HomeEditor's PickCourt May Reverse Trump’s D.C. Gag: What’s the Verdict?

Court May Reverse Trump’s D.C. Gag: What’s the Verdict?

The DC gag order, issued by Donald Trump last year, just got a major setback. On Thursday, The U.S. Court of Appeals for the DC Circuit suggested that this controversial order could potentially be trimmed down significantly.

The order prohibits federal workers from talking about certain topics in public, including Trump’s policies and decisions. It also bans them from speaking favorably or negatively about the administration in public, or from engaging in political activities.

But this week, the three-judge panel hearing the case sounded ready to narrow the scope of the order. The judges suggested that it might be possible to keep some restrictions in place while significantly loosening others.

Judge Patricia Millet, for instance, suggested the court could affirm the government’s right to keep some policies and decisions off-limits, but carve out an exception for those who wish to discuss policy-related matters in an academic setting.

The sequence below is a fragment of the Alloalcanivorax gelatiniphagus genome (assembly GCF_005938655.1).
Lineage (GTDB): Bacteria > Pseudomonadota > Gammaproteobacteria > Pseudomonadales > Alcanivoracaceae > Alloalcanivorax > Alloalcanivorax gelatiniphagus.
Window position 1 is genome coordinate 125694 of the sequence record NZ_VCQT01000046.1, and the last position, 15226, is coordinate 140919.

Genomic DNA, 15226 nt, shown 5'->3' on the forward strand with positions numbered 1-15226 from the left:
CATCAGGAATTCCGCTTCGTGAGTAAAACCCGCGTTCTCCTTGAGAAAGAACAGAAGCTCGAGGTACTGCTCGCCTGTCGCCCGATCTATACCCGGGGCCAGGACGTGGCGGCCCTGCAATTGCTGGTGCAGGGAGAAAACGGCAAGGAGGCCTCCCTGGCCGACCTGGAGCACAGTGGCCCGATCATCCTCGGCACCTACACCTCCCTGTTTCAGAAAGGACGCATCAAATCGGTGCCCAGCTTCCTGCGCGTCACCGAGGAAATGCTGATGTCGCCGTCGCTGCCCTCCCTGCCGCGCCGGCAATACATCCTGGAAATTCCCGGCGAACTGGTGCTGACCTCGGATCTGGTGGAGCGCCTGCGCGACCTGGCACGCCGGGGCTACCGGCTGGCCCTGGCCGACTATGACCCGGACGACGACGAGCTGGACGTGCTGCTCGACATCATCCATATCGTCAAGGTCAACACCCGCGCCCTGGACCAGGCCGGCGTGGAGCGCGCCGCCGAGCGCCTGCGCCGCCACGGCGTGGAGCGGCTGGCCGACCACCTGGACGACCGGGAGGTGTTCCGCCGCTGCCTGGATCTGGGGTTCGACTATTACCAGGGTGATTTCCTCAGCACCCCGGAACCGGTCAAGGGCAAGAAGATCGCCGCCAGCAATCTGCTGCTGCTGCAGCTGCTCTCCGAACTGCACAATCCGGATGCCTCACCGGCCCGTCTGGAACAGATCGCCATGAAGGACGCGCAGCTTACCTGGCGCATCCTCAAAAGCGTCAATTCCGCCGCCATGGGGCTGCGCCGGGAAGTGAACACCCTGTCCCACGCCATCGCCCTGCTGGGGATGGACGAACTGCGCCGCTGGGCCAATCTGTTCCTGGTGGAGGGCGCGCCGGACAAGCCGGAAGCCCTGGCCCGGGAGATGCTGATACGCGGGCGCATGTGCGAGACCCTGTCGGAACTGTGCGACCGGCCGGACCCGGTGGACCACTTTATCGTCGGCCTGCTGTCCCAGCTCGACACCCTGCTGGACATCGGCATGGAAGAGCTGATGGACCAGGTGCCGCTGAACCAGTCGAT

The judges also seemed open to the idea of allowing civil servants to speak publicly about the budget process, the justice system, and other topics deemed “of public interest.”

The case, National Treasury Employees Union v. Trump, was brought by the union that represents federal workers and government employees. The union has argued that the DC gag order is an unconstitutional restriction of their First Amendment rights.

In response to the court’s questions, the government maintained its position that the order is necessary to preserve the administration’s ability to maintain executive privilege. But the judges seemed unconvinced, countering that the government had not demonstrated the need to impose such a sweeping ban on speech.

While the three-judge panel did not make a final ruling in Thursday’s hearing, its suggestion that the Trump administration could face significant curbs on its power is encouraging. The court is expected to issue a final ruling in the case in the coming weeks.